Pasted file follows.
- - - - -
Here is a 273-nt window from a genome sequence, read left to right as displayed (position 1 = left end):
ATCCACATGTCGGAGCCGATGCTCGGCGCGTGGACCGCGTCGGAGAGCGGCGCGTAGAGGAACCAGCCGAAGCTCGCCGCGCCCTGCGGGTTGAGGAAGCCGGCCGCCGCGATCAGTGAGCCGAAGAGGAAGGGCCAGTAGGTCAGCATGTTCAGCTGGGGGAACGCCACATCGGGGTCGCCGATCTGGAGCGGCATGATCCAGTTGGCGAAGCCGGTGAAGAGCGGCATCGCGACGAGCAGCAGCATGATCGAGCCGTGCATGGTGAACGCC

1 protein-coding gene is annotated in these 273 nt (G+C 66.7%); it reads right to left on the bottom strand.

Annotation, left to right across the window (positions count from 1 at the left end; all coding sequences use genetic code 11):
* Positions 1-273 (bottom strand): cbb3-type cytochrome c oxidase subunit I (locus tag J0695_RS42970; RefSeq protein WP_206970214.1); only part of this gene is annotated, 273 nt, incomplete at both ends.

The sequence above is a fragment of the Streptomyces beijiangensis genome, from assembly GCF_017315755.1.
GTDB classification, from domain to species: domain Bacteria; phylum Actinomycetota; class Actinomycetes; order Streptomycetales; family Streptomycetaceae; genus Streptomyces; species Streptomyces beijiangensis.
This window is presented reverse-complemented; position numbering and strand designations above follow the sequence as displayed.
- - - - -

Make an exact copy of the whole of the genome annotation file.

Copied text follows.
Here is a 273-nt window from a genome sequence, read left to right as displayed (position 1 = left end):
ATCCACATGTCGGAGCCGATGCTCGGCGCGTGGACCGCGTCGGAGAGCGGCGCGTAGAGGAACCAGCCGAAGCTCGCCGCGCCCTGCGGGTTGAGGAAGCCGGCCGCCGCGATCAGTGAGCCGAAGAGGAAGGGCCAGTAGGTCAGCATGTTCAGCTGGGGGAACGCCACATCGGGGTCGCCGATCTGGAGCGGCATGATCCAGTTGGCGAAGCCGGTGAAGAGCGGCATCGCGACGAGCAGCAGCATGATCGAGCCGTGCATGGTGAACGCC

1 protein-coding gene is annotated in these 273 nt (G+C 66.7%); it reads right to left on the bottom strand.

Annotation, left to right across the window (positions count from 1 at the left end; all coding sequences use genetic code 11):
* Positions 1-273 (bottom strand): cbb3-type cytochrome c oxidase subunit I (locus tag J0695_RS42970; RefSeq protein WP_206970214.1); only part of this gene is annotated, 273 nt, incomplete at both ends.

The sequence above is a fragment of the Streptomyces beijiangensis genome, from assembly GCF_017315755.1.
GTDB classification, from domain to species: domain Bacteria; phylum Actinomycetota; class Actinomycetes; order Streptomycetales; family Streptomycetaceae; genus Streptomyces; species Streptomyces beijiangensis.
This window is presented reverse-complemented; position numbering and strand designations above follow the sequence as displayed.